Research Papers:

miR-302b enhances breast cancer cell sensitivity to cisplatin by regulating E2F1 and the cellular DNA damage response

Alessandra Cataldo, Douglas G. Cheung, Andrea Balsari, Elda Tagliabue, Vincenzo Coppola, Marilena V. Iorio, Dario Palmieri and Carlo M. Croce _

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Oncotarget. 2016; 7:786-797. https://doi.org/10.18632/oncotarget.6381

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Alessandra Cataldo1,2, Douglas G. Cheung1, Andrea Balsari2,3, Elda Tagliabue3, Vincenzo Coppola1, Marilena V. Iorio4, Dario Palmieri1 and Carlo M. Croce1

1 Department of Molecular Virology, Immunology and Medical Genetics, College of Medicine and Solid Tumor Biology Program, Comprehensive Cancer Center, The Ohio State University, Columbus, OH, USA

2 Department of Biomedical Sciences for Health, University of Milan, Milan, Italy

3 Molecular Targeting Unit, Fondazione IRCCS Istituto Nazionale dei Tumori of Milan, Milan, Italy

4 Start Up Unit, Fondazione IRCCS Istituto Nazionale dei Tumori of Milan, Milan, Italy

Correspondence to:

Carlo M. Croce, email:

Dario Palmieri, email:

Keywords: breast cancer, miR-302b, cisplatin, E2F1, ATM, DDR

Received: October 29, 2015 Accepted: November 10, 2015 Published: November 25, 2015


The identification of the molecular mechanisms involved in the establishment of the resistant phenotype represents a critical need for the development of new strategies to prevent or overcome cancer resistance to anti-neoplastic treatments.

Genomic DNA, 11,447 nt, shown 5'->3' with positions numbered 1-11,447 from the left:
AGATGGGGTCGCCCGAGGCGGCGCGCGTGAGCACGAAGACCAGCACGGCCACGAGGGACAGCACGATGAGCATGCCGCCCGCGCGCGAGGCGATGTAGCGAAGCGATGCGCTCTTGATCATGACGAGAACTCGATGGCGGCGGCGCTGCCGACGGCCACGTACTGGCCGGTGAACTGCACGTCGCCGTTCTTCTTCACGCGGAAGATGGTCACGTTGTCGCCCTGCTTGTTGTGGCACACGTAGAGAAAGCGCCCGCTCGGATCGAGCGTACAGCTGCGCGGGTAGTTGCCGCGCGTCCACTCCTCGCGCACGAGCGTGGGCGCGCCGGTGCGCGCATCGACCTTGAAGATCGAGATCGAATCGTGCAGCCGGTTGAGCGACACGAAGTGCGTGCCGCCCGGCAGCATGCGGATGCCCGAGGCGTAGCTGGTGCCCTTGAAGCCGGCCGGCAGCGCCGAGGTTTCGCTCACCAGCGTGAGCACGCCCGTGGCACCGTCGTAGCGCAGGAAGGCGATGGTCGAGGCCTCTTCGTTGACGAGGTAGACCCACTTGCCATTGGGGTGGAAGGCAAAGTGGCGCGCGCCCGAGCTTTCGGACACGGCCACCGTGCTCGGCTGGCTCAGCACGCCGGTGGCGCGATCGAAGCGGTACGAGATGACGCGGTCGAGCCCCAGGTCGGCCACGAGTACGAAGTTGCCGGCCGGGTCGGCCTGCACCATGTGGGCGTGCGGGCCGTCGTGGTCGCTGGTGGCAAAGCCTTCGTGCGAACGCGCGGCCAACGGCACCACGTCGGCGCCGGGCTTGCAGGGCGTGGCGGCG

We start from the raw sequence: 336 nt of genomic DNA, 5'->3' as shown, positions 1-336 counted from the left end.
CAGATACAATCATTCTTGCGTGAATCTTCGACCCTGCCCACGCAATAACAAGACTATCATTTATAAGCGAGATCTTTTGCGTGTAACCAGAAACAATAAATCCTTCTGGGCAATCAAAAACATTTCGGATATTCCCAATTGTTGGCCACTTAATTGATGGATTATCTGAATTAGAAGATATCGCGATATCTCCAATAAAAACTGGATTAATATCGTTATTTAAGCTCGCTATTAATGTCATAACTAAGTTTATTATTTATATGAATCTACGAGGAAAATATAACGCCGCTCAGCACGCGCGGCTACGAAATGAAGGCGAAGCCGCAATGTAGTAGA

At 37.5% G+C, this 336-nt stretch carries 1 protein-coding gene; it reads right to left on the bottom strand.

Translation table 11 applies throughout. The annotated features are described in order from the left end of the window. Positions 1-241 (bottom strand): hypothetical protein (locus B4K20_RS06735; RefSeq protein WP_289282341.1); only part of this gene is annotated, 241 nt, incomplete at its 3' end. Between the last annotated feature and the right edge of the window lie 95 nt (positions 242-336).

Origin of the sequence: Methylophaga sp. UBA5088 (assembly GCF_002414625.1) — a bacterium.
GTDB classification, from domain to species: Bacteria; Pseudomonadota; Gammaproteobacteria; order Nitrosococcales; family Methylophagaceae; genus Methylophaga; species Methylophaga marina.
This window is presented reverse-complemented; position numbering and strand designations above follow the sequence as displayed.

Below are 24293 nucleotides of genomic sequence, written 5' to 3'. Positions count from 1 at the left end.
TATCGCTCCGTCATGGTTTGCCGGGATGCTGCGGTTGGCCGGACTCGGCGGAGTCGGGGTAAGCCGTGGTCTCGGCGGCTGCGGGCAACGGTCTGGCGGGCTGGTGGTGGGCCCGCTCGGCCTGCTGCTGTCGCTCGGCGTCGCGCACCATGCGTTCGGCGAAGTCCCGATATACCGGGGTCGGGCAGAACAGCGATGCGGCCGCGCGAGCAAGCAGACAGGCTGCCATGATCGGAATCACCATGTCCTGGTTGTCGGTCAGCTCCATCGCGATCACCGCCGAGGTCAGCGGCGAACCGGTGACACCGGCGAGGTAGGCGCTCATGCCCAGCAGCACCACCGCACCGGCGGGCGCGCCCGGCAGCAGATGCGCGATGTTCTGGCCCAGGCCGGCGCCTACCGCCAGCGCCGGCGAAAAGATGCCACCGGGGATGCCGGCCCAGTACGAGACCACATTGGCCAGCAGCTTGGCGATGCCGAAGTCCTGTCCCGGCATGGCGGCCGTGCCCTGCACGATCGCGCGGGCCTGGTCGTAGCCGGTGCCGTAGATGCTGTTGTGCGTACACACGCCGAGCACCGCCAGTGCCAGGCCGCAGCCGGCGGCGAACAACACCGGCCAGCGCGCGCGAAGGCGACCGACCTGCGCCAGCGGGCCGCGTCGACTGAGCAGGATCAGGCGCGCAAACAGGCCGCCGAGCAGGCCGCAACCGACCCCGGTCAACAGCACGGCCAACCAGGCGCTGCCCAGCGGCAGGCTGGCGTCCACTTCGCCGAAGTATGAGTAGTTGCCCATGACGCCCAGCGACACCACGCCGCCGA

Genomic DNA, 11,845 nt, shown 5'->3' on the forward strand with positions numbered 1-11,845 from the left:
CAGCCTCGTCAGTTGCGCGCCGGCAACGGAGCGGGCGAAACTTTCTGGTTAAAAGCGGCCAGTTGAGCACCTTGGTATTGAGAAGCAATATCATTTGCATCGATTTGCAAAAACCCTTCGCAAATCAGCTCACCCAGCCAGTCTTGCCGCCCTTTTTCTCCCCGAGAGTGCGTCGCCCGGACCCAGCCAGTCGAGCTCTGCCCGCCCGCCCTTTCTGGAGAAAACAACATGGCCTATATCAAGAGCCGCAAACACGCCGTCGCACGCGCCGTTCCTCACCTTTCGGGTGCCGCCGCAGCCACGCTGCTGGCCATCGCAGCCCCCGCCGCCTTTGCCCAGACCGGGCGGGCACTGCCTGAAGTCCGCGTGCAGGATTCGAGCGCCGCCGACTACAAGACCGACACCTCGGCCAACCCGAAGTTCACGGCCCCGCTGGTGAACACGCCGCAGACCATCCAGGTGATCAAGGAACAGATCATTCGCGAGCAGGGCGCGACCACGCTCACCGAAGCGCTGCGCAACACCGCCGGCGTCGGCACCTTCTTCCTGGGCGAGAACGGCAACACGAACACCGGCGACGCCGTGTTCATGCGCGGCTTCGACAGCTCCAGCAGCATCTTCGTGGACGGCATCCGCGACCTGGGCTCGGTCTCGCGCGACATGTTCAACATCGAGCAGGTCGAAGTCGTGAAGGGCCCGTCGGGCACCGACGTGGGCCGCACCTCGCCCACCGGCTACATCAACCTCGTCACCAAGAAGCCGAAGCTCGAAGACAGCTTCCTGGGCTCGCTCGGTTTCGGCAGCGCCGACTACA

Breast cancer is the leading cause of cancer-related deaths in women, and resistance to chemotherapy negatively affects patient outcomes. Here, we investigated the potential role of miR-302b in the modulation of breast cancer cell resistance to cisplatin.

miR-302b overexpression enhances sensitivity to cisplatin in breast cancer cell lines, reducing cell viability and proliferation in response to the treatment. We also identified E2F1, a master regulator of the G1/S transition, as a direct target gene of miR-302b. E2F1 transcriptionally activates ATM, the main cellular sensor of DNA damage. Through the negative regulation of E2F1, miR-302b indirectly affects ATM expression, abrogating cell-cycle progression upon cisplatin treatment. Moreover miR-302b, impairs the ability of breast cancer cells to repair damaged DNA, enhancing apoptosis activation following cisplatin treatment.

These findings indicate that miR-302b plays a relevant role in breast cancer cell response to cisplatin through the modulation of the E2F1/ATM axis, representing a valid candidate as therapeutic tool to overcome chemotherapy resistance.

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